Horse Side Vet Guide ®

Equine Health Resource

Attacked by Dogs or other Predator (Foal or Adult)

Code Red - Call Your Vet Immediately, Even Outside Business Hours

Code Red - Call Your Vet Immediately, Even Outside Business Hours

    In my experience, domestic and feral dog attacks on horses are a much greater problem than other predators in or near suburban areas. Dog attacks on foals are common, but rare in larger adult horses. In areas in which wolves, big cats and large bears range, they may occasionally prey on foals, very rarely larger horses. Coyotes rarely attack foals or miniature breeds, and not full-sized healthy horses.

    I have lived in and raised livestock in black bear country all my life and I have never seen credible evidence of a black bear attacking a horse. Mountain lions occasionally attack young growing horses, very rarely adults.

    If a foal or adult horse has been savaged by a predator and is still alive, they usually have large and severely contaminated wounds, often around the neck and backline. Injuries can also result from falling or collision with an object as a horse panics, rather than from direct injury by a predator.

    Foals can quickly go into septic shock and die without immediate veterinary attention. Adult horses are more likely to survive, but may also require immediate veterinary attention.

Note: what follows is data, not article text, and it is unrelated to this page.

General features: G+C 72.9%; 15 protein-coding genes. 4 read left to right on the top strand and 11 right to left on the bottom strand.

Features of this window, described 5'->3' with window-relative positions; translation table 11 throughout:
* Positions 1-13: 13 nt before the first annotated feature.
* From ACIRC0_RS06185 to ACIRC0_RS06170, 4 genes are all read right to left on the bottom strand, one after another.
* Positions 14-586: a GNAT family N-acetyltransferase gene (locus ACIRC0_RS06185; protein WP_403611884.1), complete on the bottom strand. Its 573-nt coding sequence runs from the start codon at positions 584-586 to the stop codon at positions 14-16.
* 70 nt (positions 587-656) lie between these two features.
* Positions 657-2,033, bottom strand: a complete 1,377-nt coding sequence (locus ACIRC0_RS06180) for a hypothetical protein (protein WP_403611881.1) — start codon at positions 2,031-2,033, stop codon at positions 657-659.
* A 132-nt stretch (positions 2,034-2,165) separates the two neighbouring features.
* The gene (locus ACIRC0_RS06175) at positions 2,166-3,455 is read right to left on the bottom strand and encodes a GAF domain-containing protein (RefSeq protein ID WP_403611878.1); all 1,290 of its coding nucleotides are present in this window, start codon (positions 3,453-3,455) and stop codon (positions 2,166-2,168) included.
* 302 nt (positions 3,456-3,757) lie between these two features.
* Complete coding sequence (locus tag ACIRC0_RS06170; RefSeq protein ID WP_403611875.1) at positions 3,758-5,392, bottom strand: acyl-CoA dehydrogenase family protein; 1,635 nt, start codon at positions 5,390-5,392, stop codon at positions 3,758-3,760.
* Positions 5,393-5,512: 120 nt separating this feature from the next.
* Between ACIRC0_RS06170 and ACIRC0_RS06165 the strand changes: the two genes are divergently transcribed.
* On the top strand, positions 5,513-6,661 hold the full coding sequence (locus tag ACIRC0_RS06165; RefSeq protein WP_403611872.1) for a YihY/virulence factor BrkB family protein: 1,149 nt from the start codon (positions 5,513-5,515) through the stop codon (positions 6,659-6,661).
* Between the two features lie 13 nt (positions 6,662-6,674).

WHAT TO DO

    If your horse has been attacked by a predator, call your vet immediately. Until your vet arrives, you may gently irrigate large contaminated wounds with warm water and dilute antiseptic or saline. If you have medications like antibiotics or anti-inflammatories, ask your vet if you may administer them before they arrive. Keep your horse warm under blankets if they are trembling.

    WHAT YOUR VET DOES

    Your vet will conduct a thorough physical exam to determine the extent and severity of the injuries. The most important factor in determining whether a horse will survive is the nature and severity of their injuries and whether important anatomical structures are involved. For a foal, whether they maintain a strong attitude and continue to nurse is important.

    What Not To Do

    Do not use strong disinfectants on the wounds without veterinary supervision. Do not attempt to treat your horse if it seems to be causing them excessive stress. In this case, wait until your vet arrives and simply try to keep them comfortable and warm.

    Author: Doug Thal DVM Dipl. ABVP

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